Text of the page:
As the 114th Congress gets under way, Rep. Mark Amodei, whose district covers the northern half of the state, is optimistic the House can pass legislation to allow Nevada and other Western states to take control of some portion of federal lands within their borders, though he is not sure about how it will fare in the Senate.
This quest has been flaring up from time to time since the beginning of the Sagebrush Rebellion in the 1970s.
Amodei noted that much of the press for states taking more control of federal land started in Utah, and it just so happens the chair the Natural Resources Committee is from Utah, Rob Bishop, who he expects will give lands bills favorable consideration.
“It’s something I think we need to address in Nevada,” Amodei said.
He also said he was impressed with documentation produced by the Nevada Public Lands Management Task Force, under the leadership of Elko County Commissioner and rancher Demar Dahl, which said that the state could generate millions in revenue by taking over even a small portion of the land now under the control of the Bureau of Land Management.
He said he expects some form of a lands bill will clear the committees and be approved on the floor of the House.
Amodei also noted that the delegation has reintroduced a bill that would stop the president from unilaterally creating National Monuments and other designations that block mining and oil and natural gas exploration and affect ranching.
In the middle of January Obama called for Congress to declare 13 million acres of Alaska a wilderness area, but he also instructed the Interior Department to treat the land as wilderness until Congress acts, making it a de facto wilderness now.
“I think the time that we operate in is unprecedented in terms of the efforts by an executive to basically do as he damned well pleases and to heck with what the people of both parties see as the sidelines and the end zones,” the congressman said. “This guy is like, ‘I don’t recognize any boundaries.’”
Asked about Sen. Harry Reid’s bill to bar development on more than a million acres of land in Gold Butte and Coal and Garden valleys in Cresent Hardy’s district, Amodei replied, “I’ll tell you what I learned from Harry Reid and the Yerington land bill … Senator Reid said, and he’ll acknowledge it, he said we need a, quote, conservation element in that bill, unquote.” Reid demanded the creation of the Wovoka Wilderness area.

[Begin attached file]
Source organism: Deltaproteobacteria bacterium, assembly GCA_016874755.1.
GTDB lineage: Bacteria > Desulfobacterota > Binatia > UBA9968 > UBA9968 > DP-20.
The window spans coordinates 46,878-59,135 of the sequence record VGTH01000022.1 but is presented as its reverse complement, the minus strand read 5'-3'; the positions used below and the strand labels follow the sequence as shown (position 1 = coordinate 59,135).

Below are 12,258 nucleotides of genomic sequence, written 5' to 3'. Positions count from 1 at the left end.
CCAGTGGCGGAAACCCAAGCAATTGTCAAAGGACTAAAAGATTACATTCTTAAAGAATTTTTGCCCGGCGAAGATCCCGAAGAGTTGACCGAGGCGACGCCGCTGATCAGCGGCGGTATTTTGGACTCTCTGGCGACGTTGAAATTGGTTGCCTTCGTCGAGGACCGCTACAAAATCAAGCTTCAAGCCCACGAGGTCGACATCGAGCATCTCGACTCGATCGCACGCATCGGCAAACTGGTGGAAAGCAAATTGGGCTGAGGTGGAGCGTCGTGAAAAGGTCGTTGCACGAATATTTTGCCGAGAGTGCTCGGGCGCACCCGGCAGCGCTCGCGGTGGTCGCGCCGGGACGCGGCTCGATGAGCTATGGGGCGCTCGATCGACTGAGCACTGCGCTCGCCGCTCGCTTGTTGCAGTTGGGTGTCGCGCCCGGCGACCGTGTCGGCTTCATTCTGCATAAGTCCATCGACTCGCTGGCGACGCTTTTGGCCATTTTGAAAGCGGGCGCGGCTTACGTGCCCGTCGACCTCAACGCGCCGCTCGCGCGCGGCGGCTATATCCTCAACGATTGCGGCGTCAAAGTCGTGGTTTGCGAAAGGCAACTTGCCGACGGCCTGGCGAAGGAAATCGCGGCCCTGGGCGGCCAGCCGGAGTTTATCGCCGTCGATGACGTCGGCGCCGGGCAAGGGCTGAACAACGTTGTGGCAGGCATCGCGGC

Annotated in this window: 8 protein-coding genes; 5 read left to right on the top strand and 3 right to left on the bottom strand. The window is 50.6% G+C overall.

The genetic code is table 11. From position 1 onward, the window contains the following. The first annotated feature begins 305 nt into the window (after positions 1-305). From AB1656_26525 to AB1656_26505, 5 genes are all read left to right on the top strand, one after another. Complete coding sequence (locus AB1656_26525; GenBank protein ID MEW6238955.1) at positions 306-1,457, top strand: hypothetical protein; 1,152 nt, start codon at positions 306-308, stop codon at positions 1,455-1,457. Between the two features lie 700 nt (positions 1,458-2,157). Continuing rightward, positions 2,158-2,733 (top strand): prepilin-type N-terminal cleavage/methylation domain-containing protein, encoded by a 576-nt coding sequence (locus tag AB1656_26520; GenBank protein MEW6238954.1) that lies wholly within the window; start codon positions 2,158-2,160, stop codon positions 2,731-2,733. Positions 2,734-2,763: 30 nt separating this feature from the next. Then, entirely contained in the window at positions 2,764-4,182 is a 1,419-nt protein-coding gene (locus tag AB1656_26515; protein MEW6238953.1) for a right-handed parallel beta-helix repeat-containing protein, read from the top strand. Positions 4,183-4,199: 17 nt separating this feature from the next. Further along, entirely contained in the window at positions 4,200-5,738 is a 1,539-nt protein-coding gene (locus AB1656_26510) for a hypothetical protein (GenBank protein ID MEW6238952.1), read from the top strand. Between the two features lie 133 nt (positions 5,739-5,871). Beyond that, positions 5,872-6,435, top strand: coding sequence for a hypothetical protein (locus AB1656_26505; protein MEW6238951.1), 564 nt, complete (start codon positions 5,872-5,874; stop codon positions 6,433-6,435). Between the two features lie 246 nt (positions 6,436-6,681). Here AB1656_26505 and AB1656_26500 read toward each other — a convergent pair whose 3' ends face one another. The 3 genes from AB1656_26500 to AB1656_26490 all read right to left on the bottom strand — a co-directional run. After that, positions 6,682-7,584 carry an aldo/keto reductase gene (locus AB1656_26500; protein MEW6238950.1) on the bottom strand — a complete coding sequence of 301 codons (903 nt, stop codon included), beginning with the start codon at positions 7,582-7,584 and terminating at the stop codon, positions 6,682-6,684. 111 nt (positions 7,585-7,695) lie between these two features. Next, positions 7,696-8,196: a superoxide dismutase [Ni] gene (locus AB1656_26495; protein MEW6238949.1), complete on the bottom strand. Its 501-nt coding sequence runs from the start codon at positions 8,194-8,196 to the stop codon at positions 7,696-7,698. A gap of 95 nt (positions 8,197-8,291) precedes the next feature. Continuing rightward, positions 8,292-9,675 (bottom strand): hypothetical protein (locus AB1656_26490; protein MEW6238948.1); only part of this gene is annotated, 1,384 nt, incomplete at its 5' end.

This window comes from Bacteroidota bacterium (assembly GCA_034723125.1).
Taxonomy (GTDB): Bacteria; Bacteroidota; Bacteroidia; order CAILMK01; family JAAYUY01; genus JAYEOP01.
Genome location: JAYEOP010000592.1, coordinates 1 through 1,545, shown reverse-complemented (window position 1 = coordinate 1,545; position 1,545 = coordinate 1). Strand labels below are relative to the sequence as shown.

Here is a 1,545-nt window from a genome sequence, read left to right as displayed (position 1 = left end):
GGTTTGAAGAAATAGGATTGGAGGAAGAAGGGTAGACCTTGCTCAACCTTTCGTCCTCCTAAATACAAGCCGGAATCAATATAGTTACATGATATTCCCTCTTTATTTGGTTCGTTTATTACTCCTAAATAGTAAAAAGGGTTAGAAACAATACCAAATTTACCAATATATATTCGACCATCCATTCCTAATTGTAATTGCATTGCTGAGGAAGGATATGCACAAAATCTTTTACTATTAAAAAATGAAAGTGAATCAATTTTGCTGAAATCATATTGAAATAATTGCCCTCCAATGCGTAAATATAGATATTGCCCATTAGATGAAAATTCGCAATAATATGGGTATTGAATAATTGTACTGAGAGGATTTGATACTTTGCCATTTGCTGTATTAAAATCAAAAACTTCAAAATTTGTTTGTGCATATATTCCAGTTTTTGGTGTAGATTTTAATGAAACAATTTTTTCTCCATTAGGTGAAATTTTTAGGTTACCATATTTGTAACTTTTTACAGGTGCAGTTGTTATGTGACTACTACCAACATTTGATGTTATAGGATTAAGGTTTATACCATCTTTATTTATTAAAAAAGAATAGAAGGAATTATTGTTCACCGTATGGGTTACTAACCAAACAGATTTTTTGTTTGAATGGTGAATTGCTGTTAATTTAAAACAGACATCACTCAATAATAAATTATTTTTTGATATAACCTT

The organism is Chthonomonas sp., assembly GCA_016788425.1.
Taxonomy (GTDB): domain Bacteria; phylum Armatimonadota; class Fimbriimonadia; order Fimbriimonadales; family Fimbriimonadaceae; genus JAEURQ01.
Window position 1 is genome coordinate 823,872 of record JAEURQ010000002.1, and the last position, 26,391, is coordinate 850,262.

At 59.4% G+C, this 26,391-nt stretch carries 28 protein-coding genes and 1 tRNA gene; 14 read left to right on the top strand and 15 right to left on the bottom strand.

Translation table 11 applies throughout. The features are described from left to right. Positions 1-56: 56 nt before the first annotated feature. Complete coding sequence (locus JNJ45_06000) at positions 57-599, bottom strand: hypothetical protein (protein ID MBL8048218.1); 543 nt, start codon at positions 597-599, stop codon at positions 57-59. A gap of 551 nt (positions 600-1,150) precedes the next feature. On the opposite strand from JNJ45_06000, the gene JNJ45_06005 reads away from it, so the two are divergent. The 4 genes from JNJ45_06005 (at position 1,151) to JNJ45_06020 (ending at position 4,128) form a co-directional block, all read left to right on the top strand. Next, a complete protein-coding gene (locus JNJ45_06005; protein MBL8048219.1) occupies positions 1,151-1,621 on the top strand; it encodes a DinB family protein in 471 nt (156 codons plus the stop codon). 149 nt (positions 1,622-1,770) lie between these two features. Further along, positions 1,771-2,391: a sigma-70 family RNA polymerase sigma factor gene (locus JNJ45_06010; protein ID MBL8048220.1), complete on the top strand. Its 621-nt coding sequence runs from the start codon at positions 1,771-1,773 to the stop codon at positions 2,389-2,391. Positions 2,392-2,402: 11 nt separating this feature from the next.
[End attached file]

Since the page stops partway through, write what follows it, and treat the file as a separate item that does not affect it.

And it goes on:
Amodei said that in the future when someone proposes a land conservation measure he will reply: “I’ll look at that and, if it turns out it is meritorious, then I’ll support it, but that won’t be good enough. I want to know now if that’s just a conservation element, what’s the economic development element in that bill or what’s the transfer of lands to the county element in that bill?”
As another example of Obama doing as he damned well pleases, Amodei pointed to his executive orders declaring amnesty for millions of illegal immigrants and said Congress may join the federal lawsuit filed by 26 states, including Nevada. “I think we’ll be voting on that within the next two weeks.”
Citing Article 1, Section 8 of the Constitution, Amodei noted that Congress is empowered with establishing a uniform rule for naturalization. His problem is not so much with what Obama did but how he did it.
He said the House should put forward some kind of immigration reform legislation and let everyone put their votes on record.
Amodei also thinks there will be a vote on Yucca Mountain this session and suggests the state’s leaders need to engage in a conversation instead of “just screaming, no.” He said he is willing to talk about funding for I-11 from Phoenix to Las Vegas, putting resources into reprocessing research at UNLV, economic development in rural Nevada and involving the Desert Research Institute in the monitoring of the site.
“We’re not looking for ‘Hey, how much can we hold you up for.’ If you think this is bound and determined where it needs to be, and 49 other states are in on that deal,” he said, “let’s leave a favorable footprint in Nevada. Nobody wants a nuclear landfill, so what can you do to make it not a nuclear landfill in the context of economic development.”
As if on cue, Sen. Lamar Alexander of Tennessee, the new Republican chair of a Senate energy subcommittee, told members of the Nuclear Energy Institute this week, “There is renewed hope under our Republican majority that we can solve the 25-year-old stalemate on what to do with waste from our nuclear reactors — and Yucca Mountain can and should be part of the solution.”
A version of this column appears this week in the Battle Born Media newspapers — The Ely Times, the Mesquite Local News, the Mineral County Independent-News, the Eureka Sentinel and the Lincoln County Record — and the Elko Daily Free Press.